Mariners no-hit by O's 'incredible' Means

May 6th, 2021

SEATTLE -- The scene on Wednesday at T-Mobile Park was reminiscent of one of the most memorable moments in Mariners history -- a matinee weekday crowd and a buzz to what was occurring on the pitcher’s mound that grew from a faint murmur to an applauding roar.

Only this time, Seattle was on the other side of history.

All that kept Baltimore’s John Means from throwing the first perfect game in the Majors since Félix Hernández went the distance on that same mound on Aug. 15, 2012, was a wild pitch on a strikeout that allowed Sam Haggerty to reach first base in the third. That’s it.

Means still held on to no-hit Seattle in a 6-0 win, marking the third time in franchise history that the Mariners were held hitless by a single pitcher. They were twice no-hit in combined efforts in 2019. The O’s left-hander struck out 12 and needed 113 pitches (79 strikes) to cap the third no-no in MLB this season.

“He was awesome today, there's no question about it,” said Kyle Seager, who had two groundouts to first base and one strikeout. “He was ahead of us all day. We were behind pretty much every single count. He was spinning it. His fastball had some good life. He was throwing changeups for strikes. A lot of swing and miss. A lot of just missing balls underneath everything. I mean, he was obviously very good.”

According to the Elias Sports Bureau, Means became the first pitcher to throw a non-perfect no-hitter in which the opposing team did not reach base by a walk, a hit by pitch or an error. Essentially, it was the first time in Major League history that a perfect game was broken up by a dropped third strike that allowed a runner to reach.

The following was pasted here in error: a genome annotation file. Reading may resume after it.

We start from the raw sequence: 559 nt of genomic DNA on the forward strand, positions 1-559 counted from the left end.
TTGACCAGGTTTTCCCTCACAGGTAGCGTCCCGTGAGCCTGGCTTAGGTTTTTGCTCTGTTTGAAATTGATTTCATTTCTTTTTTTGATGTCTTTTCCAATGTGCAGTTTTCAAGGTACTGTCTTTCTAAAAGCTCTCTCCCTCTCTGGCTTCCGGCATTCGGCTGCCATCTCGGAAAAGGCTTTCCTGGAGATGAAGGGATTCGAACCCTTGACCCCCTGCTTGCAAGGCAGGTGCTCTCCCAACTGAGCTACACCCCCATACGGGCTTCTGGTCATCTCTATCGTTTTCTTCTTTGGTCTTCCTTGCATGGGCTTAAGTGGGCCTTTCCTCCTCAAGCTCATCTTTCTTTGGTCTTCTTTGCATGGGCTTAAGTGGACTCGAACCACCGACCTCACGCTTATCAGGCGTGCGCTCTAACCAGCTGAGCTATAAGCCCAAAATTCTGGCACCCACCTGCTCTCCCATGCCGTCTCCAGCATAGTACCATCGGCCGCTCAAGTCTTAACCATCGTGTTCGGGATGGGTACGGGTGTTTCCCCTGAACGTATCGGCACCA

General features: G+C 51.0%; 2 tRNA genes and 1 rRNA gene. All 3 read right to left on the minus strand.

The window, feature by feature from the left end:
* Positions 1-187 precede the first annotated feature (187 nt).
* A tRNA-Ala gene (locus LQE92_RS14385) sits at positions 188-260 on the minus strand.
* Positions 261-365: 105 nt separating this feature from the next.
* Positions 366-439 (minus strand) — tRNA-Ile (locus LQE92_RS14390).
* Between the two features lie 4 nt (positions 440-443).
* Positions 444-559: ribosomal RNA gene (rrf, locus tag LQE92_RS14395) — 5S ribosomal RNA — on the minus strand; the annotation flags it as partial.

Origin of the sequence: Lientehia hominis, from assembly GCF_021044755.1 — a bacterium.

But in the moment, it seemed like small potatoes: Haggerty was Means’ eighth batter of the game and was hustling like he always does.

This wasn’t the Mariners’ first shot at Means this season. They actually got the best of him in their first meeting on April 13, a 4-3 win. That day, he gave up five hits for three runs, including homers to Ty France and Tom Murphy. But in four starts since, Means has padded his résumé into one of the best in the American League.

“This isn't a fluky thing,” Seager said. “Him being in the [AL] East -- and especially with last year, us not traveling at all -- there weren’t a whole lot of at-bats off him. So you go into our first at-bat this year, and really looking at it, he was good. He was really good.”

Beyond the historical significance, Wednesday represented the Mariners’ collective offensive struggles finally coming to a head. They finished their homestand 31-for-182 (.170) and compiled an on-base percentage of just .254 over this six-game stretch. Eight homers helped push their slugging percentage to .330 since Friday. But key contributors continue to struggle.

The only close call that Means had was a long flyout by Kyle Lewis that landed one step shy of the left-field wall in the eighth inning. The Mariners had just one hard-hit ball all afternoon: a 96.5 mph pop out by France in the fourth inning.

“He was in control all day,” Seager said. “I mean, I don't even think we hardly had any balls that were close to getting hits. So I mean, he was pretty incredible.”

France, who had been Seattle’s tone-setter in April, went hitless on the homestand in 25 plate appearances, dropping his OPS from .878 to .746.

Four of the Mariners’ nine hitters Wednesday -- Lewis, Murphy, Evan White and Dylan Moore -- have a batting average below .200, and two more regular contributors (Taylor Trammell and José Marmolejos) are also below the Mendoza Line. Collectively, Seattle is hitting .201/.281/.359 with an 87 wRC+ (league average is 100) through 1,003 at-bats over its first 32 games.

“That’s something [Robinson] Canó used to talk about all the time -- you look up at the end of the year, your numbers will be where they're supposed to be,” Seager said. “You can look at it as a negative, or you can look at it as, ‘Hey, we're only hitting .201 and we're still winning ballgames.’ The offense will come around. That's the law of averages. So I mean obviously that’s not a great start, but you can flip that as well.”